The Boston Consulting Group (BCG) matrix is the most popular approach to portfolio planning. The matrix categorizes a firm’s businesses as high or low along two dimensions: the market share and the growth rate of its industry.
The high market share units that have a slow-growth industry are called cash cows. As their industries have quite bleak prospects, profits generated from cash cows should not be invested back into cash cows but rather they should be diverted to more promising businesses.
Low market share units that fall within slow-growing industries are called dogs. These units are good for divestments.
High market share units that fall within fast-growing industries are known as stars. These units have very bright prospects and thus are considered good candidates for growth.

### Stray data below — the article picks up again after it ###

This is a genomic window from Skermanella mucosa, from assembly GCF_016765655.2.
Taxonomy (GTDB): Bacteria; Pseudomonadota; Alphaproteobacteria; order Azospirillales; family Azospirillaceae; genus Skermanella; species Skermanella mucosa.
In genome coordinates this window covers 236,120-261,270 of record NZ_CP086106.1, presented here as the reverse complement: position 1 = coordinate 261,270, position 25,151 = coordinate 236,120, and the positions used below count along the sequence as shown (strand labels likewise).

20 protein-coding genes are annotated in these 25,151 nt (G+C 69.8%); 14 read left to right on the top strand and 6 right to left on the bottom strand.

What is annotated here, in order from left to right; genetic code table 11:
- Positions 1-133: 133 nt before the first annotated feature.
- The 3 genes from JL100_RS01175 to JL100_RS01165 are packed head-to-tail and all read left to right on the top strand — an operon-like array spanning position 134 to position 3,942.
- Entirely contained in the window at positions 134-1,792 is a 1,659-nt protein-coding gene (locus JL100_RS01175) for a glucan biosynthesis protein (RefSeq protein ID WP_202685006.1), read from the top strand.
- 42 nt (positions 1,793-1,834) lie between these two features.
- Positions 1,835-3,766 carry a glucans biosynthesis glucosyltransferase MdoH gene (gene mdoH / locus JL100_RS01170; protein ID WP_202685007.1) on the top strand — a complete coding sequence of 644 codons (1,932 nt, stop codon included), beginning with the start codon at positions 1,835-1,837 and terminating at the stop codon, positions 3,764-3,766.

Low market share units that fall within fast-growing industries are called question marks. These units can either be converted into stars or divested.
The BCG matrix is not the only one portfolio planning technique. GE has developed the attractiveness-strength matrix to examine its portfolio of diverse activities. This planning technique involves rating each of the firm’s businesses in regard to attractiveness and the firm’s strength within the industry. Each dimension is usually divided into three categories that result in nine boxes. Each of these boxes have a given set of recommendations related with it.